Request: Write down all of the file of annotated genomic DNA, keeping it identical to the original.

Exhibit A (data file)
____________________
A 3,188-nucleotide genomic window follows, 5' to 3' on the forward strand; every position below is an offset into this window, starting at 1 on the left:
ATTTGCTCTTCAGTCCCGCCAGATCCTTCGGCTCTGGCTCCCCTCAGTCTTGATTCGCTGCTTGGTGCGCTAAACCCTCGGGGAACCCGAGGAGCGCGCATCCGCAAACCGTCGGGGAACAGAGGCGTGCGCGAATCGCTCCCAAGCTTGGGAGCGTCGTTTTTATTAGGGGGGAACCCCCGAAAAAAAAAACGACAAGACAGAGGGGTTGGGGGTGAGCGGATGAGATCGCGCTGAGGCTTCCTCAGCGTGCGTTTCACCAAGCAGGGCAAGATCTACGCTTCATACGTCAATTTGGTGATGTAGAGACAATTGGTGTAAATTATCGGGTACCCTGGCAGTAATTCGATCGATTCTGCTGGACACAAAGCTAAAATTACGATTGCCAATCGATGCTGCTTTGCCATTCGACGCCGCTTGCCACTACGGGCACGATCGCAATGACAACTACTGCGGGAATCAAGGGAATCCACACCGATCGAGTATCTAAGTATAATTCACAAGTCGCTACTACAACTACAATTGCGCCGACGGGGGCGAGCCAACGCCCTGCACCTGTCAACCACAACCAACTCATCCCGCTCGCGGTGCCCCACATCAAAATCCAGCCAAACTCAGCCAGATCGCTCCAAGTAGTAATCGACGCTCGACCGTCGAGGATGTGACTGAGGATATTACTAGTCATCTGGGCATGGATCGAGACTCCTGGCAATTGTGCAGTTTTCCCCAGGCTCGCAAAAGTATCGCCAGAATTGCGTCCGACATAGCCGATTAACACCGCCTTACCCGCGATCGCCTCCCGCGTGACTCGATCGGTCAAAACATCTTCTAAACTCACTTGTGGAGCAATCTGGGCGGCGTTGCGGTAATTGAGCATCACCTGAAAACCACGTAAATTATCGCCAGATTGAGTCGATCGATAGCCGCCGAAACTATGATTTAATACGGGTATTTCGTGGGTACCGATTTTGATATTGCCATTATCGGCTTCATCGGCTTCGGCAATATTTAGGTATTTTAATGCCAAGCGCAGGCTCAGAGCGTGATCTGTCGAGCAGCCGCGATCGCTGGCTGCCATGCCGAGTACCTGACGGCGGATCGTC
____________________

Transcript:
A 3,188-nucleotide genomic window follows, 5' to 3' on the forward strand; every position below is an offset into this window, starting at 1 on the left:
ATTTGCTCTTCAGTCCCGCCAGATCCTTCGGCTCTGGCTCCCCTCAGTCTTGATTCGCTGCTTGGTGCGCTAAACCCTCGGGGAACCCGAGGAGCGCGCATCCGCAAACCGTCGGGGAACAGAGGCGTGCGCGAATCGCTCCCAAGCTTGGGAGCGTCGTTTTTATTAGGGGGGAACCCCCGAAAAAAAAAACGACAAGACAGAGGGGTTGGGGGTGAGCGGATGAGATCGCGCTGAGGCTTCCTCAGCGTGCGTTTCACCAAGCAGGGCAAGATCTACGCTTCATACGTCAATTTGGTGATGTAGAGACAATTGGTGTAAATTATCGGGTACCCTGGCAGTAATTCGATCGATTCTGCTGGACACAAAGCTAAAATTACGATTGCCAATCGATGCTGCTTTGCCATTCGACGCCGCTTGCCACTACGGGCACGATCGCAATGACAACTACTGCGGGAATCAAGGGAATCCACACCGATCGAGTATCTAAGTATAATTCACAAGTCGCTACTACAACTACAATTGCGCCGACGGGGGCGAGCCAACGCCCTGCACCTGTCAACCACAACCAACTCATCCCGCTCGCGGTGCCCCACATCAAAATCCAGCCAAACTCAGCCAGATCGCTCCAAGTAGTAATCGACGCTCGACCGTCGAGGATGTGACTGAGGATATTACTAGTCATCTGGGCATGGATCGAGACTCCTGGCAATTGTGCAGTTTTCCCCAGGCTCGCAAAAGTATCGCCAGAATTGCGTCCGACATAGCCGATTAACACCGCCTTACCCGCGATCGCCTCCCGCGTGACTCGATCGGTCAAAACATCTTCTAAACTCACTTGTGGAGCAATCTGGGCGGCGTTGCGGTAATTGAGCATCACCTGAAAACCACGTAAATTATCGCCAGATTGAGTCGATCGATAGCCGCCGAAACTATGATTTAATACGGGTATTTCGTGGGTACCGATTTTGATATTGCCATTATCGGCTTCATCGGCTTCGGCAATATTTAGGTATTTTAATGCCAAGCGCAGGCTCAGAGCGTGATCTGTCGAGCAGCCGCGATCGCTGGCTGCCATGCCGAGTACCTGACGGCGGATCGTC